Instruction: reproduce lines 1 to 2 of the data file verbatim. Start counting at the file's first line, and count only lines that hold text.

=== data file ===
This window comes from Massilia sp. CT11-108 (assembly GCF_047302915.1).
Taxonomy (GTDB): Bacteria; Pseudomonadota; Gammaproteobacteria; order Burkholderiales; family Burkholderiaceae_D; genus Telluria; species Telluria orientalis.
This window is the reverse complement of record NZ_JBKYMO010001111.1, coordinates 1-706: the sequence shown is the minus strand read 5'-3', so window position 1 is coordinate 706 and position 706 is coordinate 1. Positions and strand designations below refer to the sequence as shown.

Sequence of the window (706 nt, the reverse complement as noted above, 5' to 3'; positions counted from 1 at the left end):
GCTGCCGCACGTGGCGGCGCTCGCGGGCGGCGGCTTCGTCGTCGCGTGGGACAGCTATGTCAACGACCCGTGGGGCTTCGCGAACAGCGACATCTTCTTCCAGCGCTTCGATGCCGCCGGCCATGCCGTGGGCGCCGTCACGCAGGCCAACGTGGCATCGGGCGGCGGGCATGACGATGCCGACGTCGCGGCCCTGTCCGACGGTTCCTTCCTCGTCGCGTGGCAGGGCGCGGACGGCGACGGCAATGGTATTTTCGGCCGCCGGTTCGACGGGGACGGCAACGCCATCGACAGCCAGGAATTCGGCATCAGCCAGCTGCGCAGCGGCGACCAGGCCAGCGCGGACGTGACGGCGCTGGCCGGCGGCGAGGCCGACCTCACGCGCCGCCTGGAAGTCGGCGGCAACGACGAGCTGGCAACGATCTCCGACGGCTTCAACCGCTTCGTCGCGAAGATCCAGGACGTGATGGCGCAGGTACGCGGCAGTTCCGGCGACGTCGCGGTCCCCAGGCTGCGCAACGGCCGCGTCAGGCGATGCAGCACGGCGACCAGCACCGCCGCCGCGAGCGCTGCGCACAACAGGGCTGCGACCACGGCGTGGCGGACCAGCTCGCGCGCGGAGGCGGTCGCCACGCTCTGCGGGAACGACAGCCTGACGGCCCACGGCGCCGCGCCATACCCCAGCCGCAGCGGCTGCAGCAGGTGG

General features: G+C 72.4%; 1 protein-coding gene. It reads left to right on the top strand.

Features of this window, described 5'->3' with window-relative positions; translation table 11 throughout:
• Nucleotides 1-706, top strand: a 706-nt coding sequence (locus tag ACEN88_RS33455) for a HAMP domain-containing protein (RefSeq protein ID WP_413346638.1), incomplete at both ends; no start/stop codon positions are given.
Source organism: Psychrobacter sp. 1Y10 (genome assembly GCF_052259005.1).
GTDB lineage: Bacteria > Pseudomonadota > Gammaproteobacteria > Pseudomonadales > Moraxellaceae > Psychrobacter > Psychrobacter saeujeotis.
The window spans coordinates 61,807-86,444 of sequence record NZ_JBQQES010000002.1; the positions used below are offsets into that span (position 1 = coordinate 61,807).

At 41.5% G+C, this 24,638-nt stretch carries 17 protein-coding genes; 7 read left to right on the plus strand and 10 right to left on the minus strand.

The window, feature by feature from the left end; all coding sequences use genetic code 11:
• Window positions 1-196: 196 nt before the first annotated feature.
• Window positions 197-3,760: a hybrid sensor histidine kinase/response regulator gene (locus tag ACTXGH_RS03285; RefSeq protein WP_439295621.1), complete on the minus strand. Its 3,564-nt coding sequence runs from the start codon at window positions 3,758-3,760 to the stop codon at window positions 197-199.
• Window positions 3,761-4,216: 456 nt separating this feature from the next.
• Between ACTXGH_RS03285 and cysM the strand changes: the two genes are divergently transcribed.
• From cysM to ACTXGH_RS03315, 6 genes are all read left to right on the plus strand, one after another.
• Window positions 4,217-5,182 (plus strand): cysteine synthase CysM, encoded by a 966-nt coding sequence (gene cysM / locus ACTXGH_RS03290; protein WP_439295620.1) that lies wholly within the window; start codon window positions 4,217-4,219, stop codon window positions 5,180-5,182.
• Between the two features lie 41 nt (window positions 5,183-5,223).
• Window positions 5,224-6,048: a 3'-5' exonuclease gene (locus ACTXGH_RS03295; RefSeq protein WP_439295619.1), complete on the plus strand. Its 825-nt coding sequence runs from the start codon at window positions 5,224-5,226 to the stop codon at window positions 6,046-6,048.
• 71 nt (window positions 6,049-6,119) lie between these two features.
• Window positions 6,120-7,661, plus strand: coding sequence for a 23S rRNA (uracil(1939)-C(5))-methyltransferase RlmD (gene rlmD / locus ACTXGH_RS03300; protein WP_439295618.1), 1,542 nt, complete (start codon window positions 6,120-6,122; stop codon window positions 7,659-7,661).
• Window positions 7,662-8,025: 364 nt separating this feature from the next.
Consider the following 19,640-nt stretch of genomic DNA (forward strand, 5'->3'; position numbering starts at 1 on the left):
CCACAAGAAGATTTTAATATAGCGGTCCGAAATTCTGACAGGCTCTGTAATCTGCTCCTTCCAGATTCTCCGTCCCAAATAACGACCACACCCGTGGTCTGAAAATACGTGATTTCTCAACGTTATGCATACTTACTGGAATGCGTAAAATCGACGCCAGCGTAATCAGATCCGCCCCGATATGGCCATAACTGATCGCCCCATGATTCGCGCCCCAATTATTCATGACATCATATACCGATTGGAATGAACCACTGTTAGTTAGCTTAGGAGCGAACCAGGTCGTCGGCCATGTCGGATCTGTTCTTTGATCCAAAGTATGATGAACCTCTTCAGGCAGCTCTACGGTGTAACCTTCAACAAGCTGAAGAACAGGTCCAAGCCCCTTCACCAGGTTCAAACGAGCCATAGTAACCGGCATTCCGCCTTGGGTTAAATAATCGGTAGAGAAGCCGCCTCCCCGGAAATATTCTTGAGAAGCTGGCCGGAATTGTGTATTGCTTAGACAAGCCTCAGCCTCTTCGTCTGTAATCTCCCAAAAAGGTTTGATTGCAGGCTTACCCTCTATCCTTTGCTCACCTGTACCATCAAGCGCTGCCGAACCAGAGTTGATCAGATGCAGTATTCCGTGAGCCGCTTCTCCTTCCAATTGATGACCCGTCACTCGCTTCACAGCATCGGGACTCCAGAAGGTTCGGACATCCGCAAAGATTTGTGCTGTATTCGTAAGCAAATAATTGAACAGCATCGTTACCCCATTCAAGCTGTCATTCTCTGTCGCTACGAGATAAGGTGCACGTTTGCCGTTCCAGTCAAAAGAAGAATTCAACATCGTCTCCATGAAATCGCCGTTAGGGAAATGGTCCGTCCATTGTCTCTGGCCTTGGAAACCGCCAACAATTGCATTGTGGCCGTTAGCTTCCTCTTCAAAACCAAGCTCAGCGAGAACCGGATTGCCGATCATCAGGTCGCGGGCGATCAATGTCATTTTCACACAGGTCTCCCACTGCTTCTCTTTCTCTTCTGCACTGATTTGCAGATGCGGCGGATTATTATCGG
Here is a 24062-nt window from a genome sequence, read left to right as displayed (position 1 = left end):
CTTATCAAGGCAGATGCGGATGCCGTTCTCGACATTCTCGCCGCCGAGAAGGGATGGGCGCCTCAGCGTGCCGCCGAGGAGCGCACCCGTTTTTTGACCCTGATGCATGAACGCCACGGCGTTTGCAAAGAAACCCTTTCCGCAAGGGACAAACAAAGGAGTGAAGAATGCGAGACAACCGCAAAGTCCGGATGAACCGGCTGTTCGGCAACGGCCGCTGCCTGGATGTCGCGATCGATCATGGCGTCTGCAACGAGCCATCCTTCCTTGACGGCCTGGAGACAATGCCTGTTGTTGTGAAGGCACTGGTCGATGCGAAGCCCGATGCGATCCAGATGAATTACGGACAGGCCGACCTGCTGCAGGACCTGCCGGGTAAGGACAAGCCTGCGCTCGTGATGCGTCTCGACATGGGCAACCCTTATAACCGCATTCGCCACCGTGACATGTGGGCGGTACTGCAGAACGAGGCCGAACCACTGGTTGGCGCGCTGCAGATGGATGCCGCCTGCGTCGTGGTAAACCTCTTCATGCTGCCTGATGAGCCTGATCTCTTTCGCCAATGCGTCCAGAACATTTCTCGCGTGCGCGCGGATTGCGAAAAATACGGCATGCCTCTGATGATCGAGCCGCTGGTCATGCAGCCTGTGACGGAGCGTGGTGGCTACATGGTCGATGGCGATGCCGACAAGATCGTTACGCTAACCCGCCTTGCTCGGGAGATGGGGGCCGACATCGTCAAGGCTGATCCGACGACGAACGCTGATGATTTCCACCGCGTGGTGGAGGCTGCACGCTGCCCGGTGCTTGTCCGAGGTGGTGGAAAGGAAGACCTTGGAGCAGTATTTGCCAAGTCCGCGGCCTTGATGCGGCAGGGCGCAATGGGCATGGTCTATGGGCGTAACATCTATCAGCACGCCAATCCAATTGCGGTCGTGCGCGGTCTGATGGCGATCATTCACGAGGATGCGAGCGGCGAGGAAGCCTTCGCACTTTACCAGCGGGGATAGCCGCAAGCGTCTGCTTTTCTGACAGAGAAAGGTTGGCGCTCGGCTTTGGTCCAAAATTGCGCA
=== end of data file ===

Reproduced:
This window comes from Massilia sp. CT11-108 (assembly GCF_047302915.1).
Taxonomy (GTDB): Bacteria; Pseudomonadota; Gammaproteobacteria; order Burkholderiales; family Burkholderiaceae_D; genus Telluria; species Telluria orientalis.